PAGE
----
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Did Conan O'Brien Let Down America?

Conan O'Brien, Late Night with Conan O'Brien Dana Edelson/NBC
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Conan O'Brien said it: "In three months I've gone from network television to Twitter to performing live in theaters, and now I'm headed to basic cable."

Good stuff, but should we be laughing?

By taking his act to TBS, O'Brien has likely doomed his countrymen to who knows how many more years of late-night rule by the unfunny one himself: Jay Leno.

While there was no guarantee that an O'Brien show on Fox would end Leno's maddening reign, it's a lock that an O'Brien show on TBS won't.

Now, sure, O'Brien may end up scoring higher marks than Leno among thirtysomethings. But until 20th-century viewing habits are kicked for good, Leno's going to have the broadcast-network advantage, while O'Brien's going to have the addendum: "He gets great numbers—for cable."

Consider the Comcast-backed source: We're not saying there's anything wrong with cable. And we're certainly not saying there's anything wrong with O'Brien accepting presumably the best deal for him and his staff.

What we're saying is, we cannot stinkin' believe that after everything that's gone down, Leno's the most-watched late-night host in America for now and for the foreseeable future.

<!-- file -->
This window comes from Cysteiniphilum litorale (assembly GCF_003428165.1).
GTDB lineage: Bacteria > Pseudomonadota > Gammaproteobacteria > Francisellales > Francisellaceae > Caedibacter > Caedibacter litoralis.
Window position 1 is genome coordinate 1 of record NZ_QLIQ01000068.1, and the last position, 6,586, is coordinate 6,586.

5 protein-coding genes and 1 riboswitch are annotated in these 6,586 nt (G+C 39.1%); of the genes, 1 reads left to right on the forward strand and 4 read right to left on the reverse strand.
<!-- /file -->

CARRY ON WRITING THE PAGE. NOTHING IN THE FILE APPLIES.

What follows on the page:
While experience told us Leno would resume beating David Letterman once he was back at 11:35 p.m.—and, alas, he has, if in diminished form—we pinned our hopes on O'Brien. Here, finally, was our champion, the one who wasn't viewed as a crank, like Letterman, the one who was enjoying unprecedented popularity, the one would deliver our nation once and for all from the addictive grip of cheesy fast-food comedy.

But now? At best, O'Brien will be Arsenio Hall to Leno's Johnny Carson. (And no, we don't have hope that Leno, like Carson, will think of his dignity and step aside, leaving NBC to see if it can do better, all the while knowing it can't.)

That's not the way it was supposed to be.

To be fair to O'Brien, cable may have been his only TV option. The talks with Fox—the lone broadcast network with expressed interest in him—reportedly were being met with resistance by Fox's own affiliates.

Come to think of it, maybe they're the ones to blame. (Faceless affiliates are a whole lot easier to pile on than our dear CoCo.) If those stations weren't hooked on the income from their Simpsons reruns, O'Brien might've stood a chance at a deal. America might've stood a chance at reclaiming its sense of humor.

But no. Jay Leno wins. Again.

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Follow all of Conan O'Brien's moves, cable-related or otherwise, right here.

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